Help needed in ICPC Amritapuri 2010 problems

Revision en9, by bhishma, 2017-12-02 15:03:01

Recently we were solving problems from past Indian ICPC regional . We weren't able to solve these 2 problems , and I couldn't find any editorial either . It would be really helpful if you guys can give me some hints to these problems.

Chemicals [Solved]


There are N bottles each having a different chemical. For each chemical i, you have determined C[i], which means that mixing chemicals i and C[i] causes an explosion. You have K distinct boxes. In how many ways can you divide the N chemicals into those boxes such that no two chemicals in the same box can cause an explosion together?


  • T ≤ 50
  • 2 ≤ N ≤ 100
  • 2 ≤ K ≤ 1000

My Ideas

I thought of modelling the given dependencies as a graph and we are asked to find the number of ways to partition the graph into independent sets . But I realised that counting independent sets is intractable , so there must be a much more efficient or different way to solve this problem .


Thanks to ideas from fram and AleksanderBalobanov Since it's a functional graph we will have exactly one cycle per connected component . We need to color the graph using atmost K colors such that no 2 adjacent vertices have the same color . For any node which is not a cycle we have K - 1 options . For the nodes in a cycle we need to take care of them separately . We can construct a recurrence to find the number of ways to color a cycle in the following way.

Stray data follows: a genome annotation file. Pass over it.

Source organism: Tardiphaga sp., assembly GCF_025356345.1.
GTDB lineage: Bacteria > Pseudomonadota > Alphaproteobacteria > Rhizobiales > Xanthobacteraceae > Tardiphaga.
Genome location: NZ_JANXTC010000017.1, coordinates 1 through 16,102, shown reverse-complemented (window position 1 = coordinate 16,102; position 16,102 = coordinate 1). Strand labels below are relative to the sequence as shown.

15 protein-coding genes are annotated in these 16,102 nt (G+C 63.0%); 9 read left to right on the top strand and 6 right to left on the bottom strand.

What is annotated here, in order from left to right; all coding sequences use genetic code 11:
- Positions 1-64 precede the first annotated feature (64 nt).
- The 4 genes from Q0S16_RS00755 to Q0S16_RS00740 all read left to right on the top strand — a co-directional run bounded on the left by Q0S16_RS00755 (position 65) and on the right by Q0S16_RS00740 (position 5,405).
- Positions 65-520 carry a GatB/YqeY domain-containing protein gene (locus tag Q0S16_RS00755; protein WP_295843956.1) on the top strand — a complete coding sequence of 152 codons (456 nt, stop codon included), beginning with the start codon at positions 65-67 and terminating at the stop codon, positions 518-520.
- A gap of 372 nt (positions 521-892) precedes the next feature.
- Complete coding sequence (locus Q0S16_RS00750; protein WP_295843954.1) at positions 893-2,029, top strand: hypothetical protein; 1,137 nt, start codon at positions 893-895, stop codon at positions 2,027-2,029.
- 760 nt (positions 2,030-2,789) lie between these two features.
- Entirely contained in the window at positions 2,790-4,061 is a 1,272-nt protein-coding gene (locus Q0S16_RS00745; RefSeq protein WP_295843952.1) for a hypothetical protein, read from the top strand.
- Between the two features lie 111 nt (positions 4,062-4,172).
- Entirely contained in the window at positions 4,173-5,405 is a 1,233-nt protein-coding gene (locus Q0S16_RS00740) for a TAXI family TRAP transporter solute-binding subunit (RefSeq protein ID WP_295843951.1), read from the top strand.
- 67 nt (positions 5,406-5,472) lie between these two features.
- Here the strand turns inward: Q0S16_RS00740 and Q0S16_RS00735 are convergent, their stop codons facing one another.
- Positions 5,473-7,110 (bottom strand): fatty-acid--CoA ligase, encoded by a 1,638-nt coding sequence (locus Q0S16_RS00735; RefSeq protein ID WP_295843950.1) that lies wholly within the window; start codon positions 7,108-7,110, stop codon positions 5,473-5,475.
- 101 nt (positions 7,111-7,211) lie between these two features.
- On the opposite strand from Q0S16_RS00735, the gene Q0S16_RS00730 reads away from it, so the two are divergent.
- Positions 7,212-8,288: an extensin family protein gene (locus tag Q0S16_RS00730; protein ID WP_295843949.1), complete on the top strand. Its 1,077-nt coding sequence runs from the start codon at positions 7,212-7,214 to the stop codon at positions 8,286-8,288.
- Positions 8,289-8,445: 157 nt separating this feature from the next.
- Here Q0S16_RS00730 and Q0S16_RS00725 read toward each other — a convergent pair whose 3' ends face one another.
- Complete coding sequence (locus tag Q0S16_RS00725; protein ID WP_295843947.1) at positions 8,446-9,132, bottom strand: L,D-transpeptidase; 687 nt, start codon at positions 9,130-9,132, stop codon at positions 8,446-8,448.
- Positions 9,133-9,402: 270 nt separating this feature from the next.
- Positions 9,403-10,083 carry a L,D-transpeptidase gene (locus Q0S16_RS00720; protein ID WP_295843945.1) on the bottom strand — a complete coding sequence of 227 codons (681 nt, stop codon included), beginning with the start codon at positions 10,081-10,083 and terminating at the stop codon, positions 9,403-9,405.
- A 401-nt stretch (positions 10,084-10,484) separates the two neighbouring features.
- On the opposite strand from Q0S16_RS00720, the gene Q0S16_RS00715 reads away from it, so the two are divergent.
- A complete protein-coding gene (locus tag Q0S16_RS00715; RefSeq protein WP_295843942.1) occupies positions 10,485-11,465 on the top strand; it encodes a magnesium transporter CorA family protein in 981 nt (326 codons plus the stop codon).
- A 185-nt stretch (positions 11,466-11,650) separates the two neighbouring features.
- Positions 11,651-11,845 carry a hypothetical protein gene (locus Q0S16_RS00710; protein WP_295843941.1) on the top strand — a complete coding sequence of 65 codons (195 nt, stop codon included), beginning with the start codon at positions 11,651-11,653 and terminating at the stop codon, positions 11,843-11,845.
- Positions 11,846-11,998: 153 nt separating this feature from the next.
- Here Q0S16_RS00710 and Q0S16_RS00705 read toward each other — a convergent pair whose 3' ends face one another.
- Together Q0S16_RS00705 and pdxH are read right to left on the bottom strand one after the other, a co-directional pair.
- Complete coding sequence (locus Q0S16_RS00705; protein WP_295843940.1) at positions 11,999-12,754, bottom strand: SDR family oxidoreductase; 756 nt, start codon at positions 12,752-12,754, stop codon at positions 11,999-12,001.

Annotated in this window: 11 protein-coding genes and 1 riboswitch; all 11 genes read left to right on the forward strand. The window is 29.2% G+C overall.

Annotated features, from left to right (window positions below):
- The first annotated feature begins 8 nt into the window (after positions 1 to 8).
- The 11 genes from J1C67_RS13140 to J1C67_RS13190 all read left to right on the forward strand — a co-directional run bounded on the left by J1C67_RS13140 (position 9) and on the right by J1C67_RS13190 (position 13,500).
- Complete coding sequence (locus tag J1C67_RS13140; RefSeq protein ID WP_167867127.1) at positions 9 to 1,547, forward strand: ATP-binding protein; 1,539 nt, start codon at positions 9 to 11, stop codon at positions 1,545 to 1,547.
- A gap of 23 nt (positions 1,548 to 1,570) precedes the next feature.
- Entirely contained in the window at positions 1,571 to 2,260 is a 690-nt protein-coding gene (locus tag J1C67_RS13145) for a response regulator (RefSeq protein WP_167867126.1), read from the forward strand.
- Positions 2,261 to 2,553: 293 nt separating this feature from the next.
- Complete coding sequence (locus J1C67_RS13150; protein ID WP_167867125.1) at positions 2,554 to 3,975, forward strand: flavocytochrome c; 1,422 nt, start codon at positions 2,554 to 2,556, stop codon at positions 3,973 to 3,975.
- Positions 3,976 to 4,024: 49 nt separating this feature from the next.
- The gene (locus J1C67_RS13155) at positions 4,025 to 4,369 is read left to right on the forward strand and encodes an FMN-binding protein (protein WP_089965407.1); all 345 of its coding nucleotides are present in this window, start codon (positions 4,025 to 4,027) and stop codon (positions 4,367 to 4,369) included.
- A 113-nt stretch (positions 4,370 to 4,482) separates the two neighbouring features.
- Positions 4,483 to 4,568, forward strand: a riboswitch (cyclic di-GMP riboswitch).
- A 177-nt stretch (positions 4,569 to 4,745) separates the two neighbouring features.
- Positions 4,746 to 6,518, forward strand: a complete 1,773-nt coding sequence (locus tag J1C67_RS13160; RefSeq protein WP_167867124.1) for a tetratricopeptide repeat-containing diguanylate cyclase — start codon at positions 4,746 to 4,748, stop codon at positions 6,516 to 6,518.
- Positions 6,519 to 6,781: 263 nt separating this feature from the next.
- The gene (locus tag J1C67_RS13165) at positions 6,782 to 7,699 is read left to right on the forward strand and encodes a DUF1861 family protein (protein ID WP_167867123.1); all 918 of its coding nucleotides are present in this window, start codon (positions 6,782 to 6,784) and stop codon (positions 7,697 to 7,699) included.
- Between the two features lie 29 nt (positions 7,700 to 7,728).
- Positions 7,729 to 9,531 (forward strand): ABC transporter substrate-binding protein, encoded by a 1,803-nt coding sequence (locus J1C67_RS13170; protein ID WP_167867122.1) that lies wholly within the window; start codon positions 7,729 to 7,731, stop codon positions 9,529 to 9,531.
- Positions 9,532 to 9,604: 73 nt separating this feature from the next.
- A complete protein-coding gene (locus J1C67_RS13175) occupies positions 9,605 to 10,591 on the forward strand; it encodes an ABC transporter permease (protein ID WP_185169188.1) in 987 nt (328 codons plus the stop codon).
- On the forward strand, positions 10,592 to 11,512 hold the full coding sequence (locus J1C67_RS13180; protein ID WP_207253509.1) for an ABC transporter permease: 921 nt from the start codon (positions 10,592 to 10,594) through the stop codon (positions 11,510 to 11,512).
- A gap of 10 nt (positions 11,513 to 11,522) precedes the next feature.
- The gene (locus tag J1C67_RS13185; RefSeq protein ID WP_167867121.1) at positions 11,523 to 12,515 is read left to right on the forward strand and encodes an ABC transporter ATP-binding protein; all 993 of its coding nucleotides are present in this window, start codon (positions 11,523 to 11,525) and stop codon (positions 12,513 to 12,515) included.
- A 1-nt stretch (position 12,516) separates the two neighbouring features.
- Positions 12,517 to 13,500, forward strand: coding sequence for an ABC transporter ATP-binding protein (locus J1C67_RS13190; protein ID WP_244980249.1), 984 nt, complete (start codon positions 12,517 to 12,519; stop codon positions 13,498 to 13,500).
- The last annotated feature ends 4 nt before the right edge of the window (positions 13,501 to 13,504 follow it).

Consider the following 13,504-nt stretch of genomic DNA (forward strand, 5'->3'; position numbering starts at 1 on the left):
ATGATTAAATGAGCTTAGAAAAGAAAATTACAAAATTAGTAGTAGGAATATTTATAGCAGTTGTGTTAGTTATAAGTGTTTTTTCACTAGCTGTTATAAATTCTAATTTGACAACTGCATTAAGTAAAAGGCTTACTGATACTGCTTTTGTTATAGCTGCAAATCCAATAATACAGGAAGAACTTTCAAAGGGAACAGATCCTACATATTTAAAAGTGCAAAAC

Let DP[i] denote the number of ways to color a chain of length i such that it starts and ends with different colors.

DP[1] = 0, DP[2] = K * (K - 1)

DP[i] = (K - 2) * DP[i - 1] + (K - 1) * DP[i - 2]

This is basically saying that we have (K - 2) options for a chain starting and ending with different colors and (K - 1) options for a chain starting and ending with the same color. Another observation is that the number of chains of length i - 1 which starts and ends with same color is same as number of chains of length i - 2 which starts and ends with different colors.

My solution

Dividing Stones [Solved]


There are N stones, which can be divided into some piles arbitrarily. Let the value of each division be equal to the product of the number of stones in all the piles modulo P. How many possible distinct values are possible for a given N and P?


  • T ≤ 20
  • 2 ≤ N ≤ 70
  • 2 ≤ P ≤ 109

Idea (thanks to AleksanderBalobanov)

We represent every partition as p1a1 * p2a2 * ... * pkak, where p1, p2, ..., pk are primes up to 70. We can achieve this value for a given n iff a1 * p1 + a2 * p2 + ... + ak * pk ≤ n . So the partition looks like p1 + p1...a1 times + ... + pk + pk...ak times , if the value is less than n we can add extra 1 .

My solution

Tags acm-icpc amritapuri, graph, math


  Rev. Lang. By When Δ Comment
en9 English bhishma 2017-12-02 15:03:01 0 Solved Chemicals (published)
en8 English bhishma 2017-12-02 15:01:05 14
en7 English bhishma 2017-12-02 14:59:17 1209 (saved to drafts)
en6 English bhishma 2017-11-11 08:04:33 8 solved dividing stones (published)
en5 English bhishma 2017-11-11 08:02:39 513 (saved to drafts)
en4 English bhishma 2017-09-08 21:37:57 38 (published)
en3 English bhishma 2017-09-08 20:55:08 483
en2 English bhishma 2017-09-08 20:05:56 235
en1 English bhishma 2017-09-08 19:55:40 958 Initial revision (saved to drafts)